The Boston Globe
By David Scharfenberg
The Massachusetts economy is back. Unemployment is down. Pay is growing at a healthy clip. Sales are up.
But a new Boston Globe poll suggests Bay State voters aren’t sold on the recovery.
Eight in 10 say their personal financial situation is about the same or worse than it was a year ago, with low-income poll respondents more likely to report a slide.
And voters are not terribly optimistic about how their children will fare in a changing economy.
“There is this kind of simmering uneasiness about the economy, despite the fact that Massachusetts is recovering faster than the region and the nation as a whole,” said John Della Volpe, chief executive of SocialSphere Inc., which conducted the poll for the Globe.
National surveys show the anxious streak juts out of New England, down the East Coast and all over the country. And economists such as Robert Nakosteen, a professor at the University of Massachusetts Amherst, say the psychological blow of the Great Recession is partly to blame.
“My God, I’m in my 60s and I’ve never seen anything like it,” Nakosteen said. “This has been a scarring experience. And the comeback from this experience has been really moderate at best. It’s been bumpy. It never felt robust and vibrant. That’s what’s in the ether.”
Poll respondent Kevin Brockmyre, 50, of Amesbury, is among those still feeling the impact of the recession. The 25-year veteran of the lumber and building materials industry was laid off from his sales job in May.
“Our industry, which is pretty core to the economy, took a pretty serious dip there a few years back and hasn’t recovered very much since then,” he said.
Brockmyre, who is married with three adult daughters, says he was cutting back even before the layoff.
The family, which likes to spend time with relatives in the Finger Lakes section of Brockmyre’s native New York, hasn’t been on a full vacation in three years. And the salesman put off replacing his sport utility vehicle, which he had driven more than 300,000 miles, as long as he could.
Now, Brockmyre worries about paying off his new SUV, saving for retirement, and affording groceries — even with two of his three children out of the house. “Even as our household declines, the grocery bill seems to get bigger,” he said.
The concern is widespread, the poll shows.
More than half of voters say the rising cost of basic household items, such as groceries and gas, has created financial stress. And almost 40 percent say they are dining out less often than they did a year ago versus just 5 percent who say they are going to restaurants more often.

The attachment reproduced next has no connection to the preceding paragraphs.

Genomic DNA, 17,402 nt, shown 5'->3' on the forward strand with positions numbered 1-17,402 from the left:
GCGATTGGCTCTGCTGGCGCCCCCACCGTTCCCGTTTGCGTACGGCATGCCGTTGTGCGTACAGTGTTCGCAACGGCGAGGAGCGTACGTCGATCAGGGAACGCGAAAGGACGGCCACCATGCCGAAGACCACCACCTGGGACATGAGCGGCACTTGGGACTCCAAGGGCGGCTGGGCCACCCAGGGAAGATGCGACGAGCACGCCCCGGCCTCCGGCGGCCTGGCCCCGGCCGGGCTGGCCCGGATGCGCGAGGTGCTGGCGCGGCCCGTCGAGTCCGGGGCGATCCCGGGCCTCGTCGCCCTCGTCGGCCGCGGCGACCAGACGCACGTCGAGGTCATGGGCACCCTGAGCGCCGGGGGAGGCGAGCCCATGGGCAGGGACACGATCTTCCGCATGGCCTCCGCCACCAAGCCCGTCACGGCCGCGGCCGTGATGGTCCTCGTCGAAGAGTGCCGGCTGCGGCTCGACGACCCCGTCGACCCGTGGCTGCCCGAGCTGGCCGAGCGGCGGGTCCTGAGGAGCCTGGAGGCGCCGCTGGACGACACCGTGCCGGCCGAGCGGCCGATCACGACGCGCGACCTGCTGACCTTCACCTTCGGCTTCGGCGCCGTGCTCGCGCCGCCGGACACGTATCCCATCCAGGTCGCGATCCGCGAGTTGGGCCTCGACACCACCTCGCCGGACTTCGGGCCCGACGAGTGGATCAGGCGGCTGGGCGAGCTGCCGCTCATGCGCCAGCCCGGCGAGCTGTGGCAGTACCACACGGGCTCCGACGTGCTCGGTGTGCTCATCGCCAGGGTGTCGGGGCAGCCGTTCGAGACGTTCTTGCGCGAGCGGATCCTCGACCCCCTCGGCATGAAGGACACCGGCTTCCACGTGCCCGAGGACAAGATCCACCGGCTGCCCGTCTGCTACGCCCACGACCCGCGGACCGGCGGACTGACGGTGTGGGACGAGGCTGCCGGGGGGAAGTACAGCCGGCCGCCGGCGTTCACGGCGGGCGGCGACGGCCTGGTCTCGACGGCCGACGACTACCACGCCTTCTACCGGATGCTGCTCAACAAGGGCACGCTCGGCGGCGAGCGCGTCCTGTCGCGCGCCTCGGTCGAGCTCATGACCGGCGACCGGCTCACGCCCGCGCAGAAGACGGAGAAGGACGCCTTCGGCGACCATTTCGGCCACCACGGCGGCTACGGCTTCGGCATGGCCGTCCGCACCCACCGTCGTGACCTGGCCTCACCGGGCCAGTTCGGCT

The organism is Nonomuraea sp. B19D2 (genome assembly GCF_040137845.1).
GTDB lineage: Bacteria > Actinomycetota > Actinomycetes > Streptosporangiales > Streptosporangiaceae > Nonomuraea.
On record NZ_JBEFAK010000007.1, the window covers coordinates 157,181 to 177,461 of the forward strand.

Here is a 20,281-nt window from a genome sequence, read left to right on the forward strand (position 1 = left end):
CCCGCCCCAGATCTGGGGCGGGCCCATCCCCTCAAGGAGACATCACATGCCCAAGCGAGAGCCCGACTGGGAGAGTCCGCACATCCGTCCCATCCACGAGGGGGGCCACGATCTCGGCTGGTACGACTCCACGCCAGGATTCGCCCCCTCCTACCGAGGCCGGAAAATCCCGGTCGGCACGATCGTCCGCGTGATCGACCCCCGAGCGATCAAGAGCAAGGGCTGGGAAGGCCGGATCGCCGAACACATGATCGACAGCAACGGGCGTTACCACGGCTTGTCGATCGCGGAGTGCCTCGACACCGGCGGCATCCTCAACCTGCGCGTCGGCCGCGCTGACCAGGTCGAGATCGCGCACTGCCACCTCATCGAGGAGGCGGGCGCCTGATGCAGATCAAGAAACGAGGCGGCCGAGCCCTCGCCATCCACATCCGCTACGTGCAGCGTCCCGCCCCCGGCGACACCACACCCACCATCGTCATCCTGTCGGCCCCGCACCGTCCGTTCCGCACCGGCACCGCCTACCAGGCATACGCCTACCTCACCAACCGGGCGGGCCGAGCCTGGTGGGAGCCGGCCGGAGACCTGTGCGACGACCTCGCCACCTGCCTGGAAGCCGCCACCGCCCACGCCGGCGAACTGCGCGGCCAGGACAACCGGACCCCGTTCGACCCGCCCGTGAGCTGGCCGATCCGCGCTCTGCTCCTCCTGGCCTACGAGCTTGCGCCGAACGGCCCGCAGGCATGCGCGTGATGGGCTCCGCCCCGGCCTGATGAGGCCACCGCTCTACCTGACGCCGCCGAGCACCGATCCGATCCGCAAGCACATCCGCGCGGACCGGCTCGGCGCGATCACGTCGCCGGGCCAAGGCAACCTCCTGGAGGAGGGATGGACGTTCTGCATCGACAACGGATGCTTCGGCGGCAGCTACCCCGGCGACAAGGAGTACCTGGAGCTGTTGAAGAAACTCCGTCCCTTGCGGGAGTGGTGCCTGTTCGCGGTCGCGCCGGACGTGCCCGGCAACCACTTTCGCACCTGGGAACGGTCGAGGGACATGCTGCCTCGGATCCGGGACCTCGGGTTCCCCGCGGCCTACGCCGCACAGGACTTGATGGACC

Forty-four percent say they do not have enough savings for an unexpected job loss or financial blow. And the worry is particularly pronounced among younger respondents, who have come of age in a struggling economy and are often working in entry-level jobs.
“I’m actually severely underprepared for” losing a job, said poll respondent Alex Sender, 20, of Cambridge, who works as a part-time security guard and lives at home with his mother. “I need to accrue a little bit and save some — at least, like, maybe $1,000 or $1,500, in case something hits the fan.”
If millennials are concerned about the present, the survey suggests they are relatively optimistic about the future. But they are the exception.
Just 32 percent of poll respondents think their children will be better off than they are, while 34 percent think their children will be worse off, and 22 percent say they will be about the same. Twelve percent say they do not know.
Still, there is some optimism in places.
A plurality of voters think they are better off than their parents were at the same age. Strong majorities say they are confident they have solid plans for paying their children’s college tuition and saving for retirement.
And 65 percent agree with the statement, “The cost of living in Massachusetts is expensive, but it’s worth it.” Just 30 percent say it’s not.
Poll respondent Gary Crippa, 65, a retired police sergeant in Pittsfield, is among those who feel it’s worth it.
“I don’t have to live here, I can live wherever I damn well please,” he said. “I’m here by choice. It’s home. This is where I was born.”
Crippa and his wife, who works at the district attorney’s office, just finished paying off a vacation home in Maine and can rely on government pensions as they age. When his wife plays golf on Mondays and Thursdays, Crippa goes out to eat. “I know where they’ve got real good wings,” he said.
Cim’s Tavern in Pittsfield is a favorite.
But Crippa, who lives just miles from the New York border, is in the minority in his part of the state. The Globe poll finds considerably more optimism at the hub of the state’s innovation economy: in Boston and in the wealthy suburbs surrounding it.
William H. Guenther is chief executive of consulting firm Mass Insight Global Partnerships, which tracks consumer confidence in the state. He’s found a similar regional divide.
“I think it depends on where you sit,” he said. “There’s a good share of the population that’s doing well, and there’s other parts of the population, particularly in the outer regions in the state, where the economic picture doesn’t look the same as it does in Greater Boston.”
The geographic split is not the only one evident in the Globe poll. Economic anxiety is more pronounced on the lower end of the income scale. And those with the least education are the most pessimistic. The survey also finds Republicans and independents are more worried about the economy than Democrats.
Della Volpe, the pollster, said the broad unease could play a significant role in the governor’s race. ‘This is something that is a big, big part of Massachusetts politics, Massachusetts civic life,” he said.